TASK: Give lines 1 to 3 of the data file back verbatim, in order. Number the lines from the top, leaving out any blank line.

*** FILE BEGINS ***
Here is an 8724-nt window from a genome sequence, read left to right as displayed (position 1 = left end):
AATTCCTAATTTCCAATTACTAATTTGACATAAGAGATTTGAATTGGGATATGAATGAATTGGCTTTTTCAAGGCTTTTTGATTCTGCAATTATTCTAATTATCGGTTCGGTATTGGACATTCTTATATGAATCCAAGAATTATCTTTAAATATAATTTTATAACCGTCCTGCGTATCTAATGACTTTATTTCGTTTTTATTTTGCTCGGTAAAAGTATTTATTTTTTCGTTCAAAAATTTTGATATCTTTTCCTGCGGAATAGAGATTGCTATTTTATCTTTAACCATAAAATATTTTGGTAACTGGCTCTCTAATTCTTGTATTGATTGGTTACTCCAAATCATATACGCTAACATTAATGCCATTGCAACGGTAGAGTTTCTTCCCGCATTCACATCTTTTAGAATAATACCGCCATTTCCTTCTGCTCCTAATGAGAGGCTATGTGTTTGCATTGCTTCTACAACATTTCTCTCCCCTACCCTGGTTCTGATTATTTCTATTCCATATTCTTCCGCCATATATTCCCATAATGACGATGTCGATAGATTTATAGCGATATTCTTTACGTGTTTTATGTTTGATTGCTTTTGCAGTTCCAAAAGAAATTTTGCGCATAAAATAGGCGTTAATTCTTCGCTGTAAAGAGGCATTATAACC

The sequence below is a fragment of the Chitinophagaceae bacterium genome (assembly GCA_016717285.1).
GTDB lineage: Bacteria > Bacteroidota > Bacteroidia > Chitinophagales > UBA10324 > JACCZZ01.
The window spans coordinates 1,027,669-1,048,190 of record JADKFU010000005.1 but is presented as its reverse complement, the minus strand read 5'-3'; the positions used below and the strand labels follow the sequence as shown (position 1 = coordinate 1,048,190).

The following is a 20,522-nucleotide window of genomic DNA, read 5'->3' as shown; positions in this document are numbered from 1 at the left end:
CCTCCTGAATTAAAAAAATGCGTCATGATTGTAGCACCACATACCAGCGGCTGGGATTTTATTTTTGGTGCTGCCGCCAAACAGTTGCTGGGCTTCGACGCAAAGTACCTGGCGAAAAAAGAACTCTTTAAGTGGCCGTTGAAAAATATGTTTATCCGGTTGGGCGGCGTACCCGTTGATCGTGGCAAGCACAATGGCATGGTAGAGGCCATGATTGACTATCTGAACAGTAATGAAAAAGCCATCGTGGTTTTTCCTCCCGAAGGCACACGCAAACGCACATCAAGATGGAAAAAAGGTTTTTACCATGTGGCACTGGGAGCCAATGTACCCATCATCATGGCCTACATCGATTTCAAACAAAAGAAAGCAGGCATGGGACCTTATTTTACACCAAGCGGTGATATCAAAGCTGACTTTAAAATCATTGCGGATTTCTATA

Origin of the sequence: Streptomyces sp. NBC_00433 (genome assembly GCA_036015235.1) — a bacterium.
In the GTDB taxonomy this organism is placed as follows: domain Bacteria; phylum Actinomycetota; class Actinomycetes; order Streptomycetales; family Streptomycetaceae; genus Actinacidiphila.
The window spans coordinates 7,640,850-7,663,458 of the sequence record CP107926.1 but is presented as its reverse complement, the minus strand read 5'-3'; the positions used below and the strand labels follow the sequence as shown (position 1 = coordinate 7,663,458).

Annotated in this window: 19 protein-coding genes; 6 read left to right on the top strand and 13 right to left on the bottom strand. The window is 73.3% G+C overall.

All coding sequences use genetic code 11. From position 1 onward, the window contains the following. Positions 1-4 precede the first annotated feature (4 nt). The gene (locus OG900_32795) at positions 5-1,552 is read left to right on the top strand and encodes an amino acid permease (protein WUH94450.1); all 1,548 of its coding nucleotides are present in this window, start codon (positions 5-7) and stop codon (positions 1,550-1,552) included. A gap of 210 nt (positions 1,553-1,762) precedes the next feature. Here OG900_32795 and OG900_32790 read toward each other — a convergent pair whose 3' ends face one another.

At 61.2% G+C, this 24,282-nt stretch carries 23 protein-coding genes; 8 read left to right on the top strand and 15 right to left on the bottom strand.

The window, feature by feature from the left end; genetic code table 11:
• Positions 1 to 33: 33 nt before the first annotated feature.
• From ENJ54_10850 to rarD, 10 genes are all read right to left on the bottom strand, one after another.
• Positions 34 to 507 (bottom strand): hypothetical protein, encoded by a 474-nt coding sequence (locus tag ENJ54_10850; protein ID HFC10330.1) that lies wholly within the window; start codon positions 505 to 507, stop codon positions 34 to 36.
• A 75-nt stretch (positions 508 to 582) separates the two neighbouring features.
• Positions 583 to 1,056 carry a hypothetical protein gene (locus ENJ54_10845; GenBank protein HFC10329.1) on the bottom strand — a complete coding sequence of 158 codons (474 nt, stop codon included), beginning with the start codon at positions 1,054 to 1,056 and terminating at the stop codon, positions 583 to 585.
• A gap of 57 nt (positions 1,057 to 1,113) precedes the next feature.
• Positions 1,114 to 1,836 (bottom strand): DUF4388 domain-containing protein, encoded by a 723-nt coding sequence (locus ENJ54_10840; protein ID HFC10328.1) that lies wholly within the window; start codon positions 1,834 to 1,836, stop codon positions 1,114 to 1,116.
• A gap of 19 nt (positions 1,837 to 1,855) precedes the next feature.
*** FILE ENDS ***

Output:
Here is an 8724-nt window from a genome sequence, read left to right as displayed (position 1 = left end):
AATTCCTAATTTCCAATTACTAATTTGACATAAGAGATTTGAATTGGGATATGAATGAATTGGCTTTTTCAAGGCTTTTTGATTCTGCAATTATTCTAATTATCGGTTCGGTATTGGACATTCTTATATGAATCCAAGAATTATCTTTAAATATAATTTTATAACCGTCCTGCGTATCTAATGACTTTATTTCGTTTTTATTTTGCTCGGTAAAAGTATTTATTTTTTCGTTCAAAAATTTTGATATCTTTTCCTGCGGAATAGAGATTGCTATTTTATCTTTAACCATAAAATATTTTGGTAACTGGCTCTCTAATTCTTGTATTGATTGGTTACTCCAAATCATATACGCTAACATTAATGCCATTGCAACGGTAGAGTTTCTTCCCGCATTCACATCTTTTAGAATAATACCGCCATTTCCTTCTGCTCCTAATGAGAGGCTATGTGTTTGCATTGCTTCTACAACATTTCTCTCCCCTACCCTGGTTCTGATTATTTCTATTCCATATTCTTCCGCCATATATTCCCATAATGACGATGTCGATAGATTTATAGCGATATTCTTTACGTGTTTTATGTTTGATTGCTTTTGCAGTTCCAAAAGAAATTTTGCGCATAAAATAGGCGTTAATTCTTCGCTGTAAAGAGGCATTATAACC

The sequence below is a fragment of the Chitinophagaceae bacterium genome (assembly GCA_016717285.1).